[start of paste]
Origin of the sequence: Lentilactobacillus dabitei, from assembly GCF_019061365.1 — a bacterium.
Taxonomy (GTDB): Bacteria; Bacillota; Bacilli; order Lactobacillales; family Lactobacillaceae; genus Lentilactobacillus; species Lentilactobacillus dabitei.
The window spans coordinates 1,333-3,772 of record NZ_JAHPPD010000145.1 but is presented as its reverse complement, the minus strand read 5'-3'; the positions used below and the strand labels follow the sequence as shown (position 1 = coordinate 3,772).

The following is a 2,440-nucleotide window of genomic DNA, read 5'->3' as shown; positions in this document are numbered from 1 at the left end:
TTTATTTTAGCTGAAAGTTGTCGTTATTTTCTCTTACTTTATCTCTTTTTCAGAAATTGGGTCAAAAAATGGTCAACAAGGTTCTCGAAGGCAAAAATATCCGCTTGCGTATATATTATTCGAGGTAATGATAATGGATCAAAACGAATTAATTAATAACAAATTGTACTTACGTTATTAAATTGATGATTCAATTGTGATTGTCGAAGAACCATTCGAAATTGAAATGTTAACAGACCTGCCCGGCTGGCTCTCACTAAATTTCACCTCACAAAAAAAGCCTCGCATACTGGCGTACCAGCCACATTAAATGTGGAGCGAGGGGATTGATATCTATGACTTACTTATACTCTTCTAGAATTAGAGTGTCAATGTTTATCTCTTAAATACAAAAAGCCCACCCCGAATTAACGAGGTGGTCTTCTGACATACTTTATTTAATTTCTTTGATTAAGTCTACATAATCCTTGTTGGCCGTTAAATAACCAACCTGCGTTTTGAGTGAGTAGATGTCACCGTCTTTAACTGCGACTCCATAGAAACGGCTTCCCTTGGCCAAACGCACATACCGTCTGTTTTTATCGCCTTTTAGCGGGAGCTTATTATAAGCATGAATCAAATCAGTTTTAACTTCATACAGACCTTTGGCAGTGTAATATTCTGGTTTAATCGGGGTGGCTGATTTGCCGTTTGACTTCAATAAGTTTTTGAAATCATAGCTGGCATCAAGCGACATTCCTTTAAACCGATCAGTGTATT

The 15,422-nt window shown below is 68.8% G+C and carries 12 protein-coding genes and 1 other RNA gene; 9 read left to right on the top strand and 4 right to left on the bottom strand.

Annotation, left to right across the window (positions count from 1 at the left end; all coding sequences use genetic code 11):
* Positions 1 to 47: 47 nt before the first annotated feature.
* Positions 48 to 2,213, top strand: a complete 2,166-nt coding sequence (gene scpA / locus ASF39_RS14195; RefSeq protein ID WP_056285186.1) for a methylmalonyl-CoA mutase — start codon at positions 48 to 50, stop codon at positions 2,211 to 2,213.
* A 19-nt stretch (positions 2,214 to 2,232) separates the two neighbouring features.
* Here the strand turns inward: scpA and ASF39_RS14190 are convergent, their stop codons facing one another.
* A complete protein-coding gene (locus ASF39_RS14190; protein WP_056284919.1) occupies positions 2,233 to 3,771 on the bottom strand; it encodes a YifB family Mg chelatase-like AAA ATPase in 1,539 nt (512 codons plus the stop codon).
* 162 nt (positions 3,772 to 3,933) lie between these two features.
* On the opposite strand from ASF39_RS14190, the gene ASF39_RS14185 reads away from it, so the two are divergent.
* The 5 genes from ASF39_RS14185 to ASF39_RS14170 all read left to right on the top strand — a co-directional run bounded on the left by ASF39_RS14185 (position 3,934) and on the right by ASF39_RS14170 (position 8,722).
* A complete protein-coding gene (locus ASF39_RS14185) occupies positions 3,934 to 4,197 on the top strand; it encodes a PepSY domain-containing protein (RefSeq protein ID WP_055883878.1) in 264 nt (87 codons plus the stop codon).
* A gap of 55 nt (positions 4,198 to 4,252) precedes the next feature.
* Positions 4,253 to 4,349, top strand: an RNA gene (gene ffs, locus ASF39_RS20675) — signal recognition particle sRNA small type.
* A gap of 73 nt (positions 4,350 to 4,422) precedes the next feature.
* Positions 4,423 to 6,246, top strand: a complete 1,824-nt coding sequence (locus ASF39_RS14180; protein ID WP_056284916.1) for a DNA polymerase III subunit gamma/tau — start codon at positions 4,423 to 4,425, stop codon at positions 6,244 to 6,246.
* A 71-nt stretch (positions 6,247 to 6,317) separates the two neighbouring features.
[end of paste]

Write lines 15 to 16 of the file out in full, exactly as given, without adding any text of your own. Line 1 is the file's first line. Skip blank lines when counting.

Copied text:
* The 5 genes from ASF39_RS14185 to ASF39_RS14170 all read left to right on the top strand — a co-directional run bounded on the left by ASF39_RS14185 (position 3,934) and on the right by ASF39_RS14170 (position 8,722).
* A complete protein-coding gene (locus ASF39_RS14185) occupies positions 3,934 to 4,197 on the top strand; it encodes a PepSY domain-containing protein (RefSeq protein ID WP_055883878.1) in 264 nt (87 codons plus the stop codon).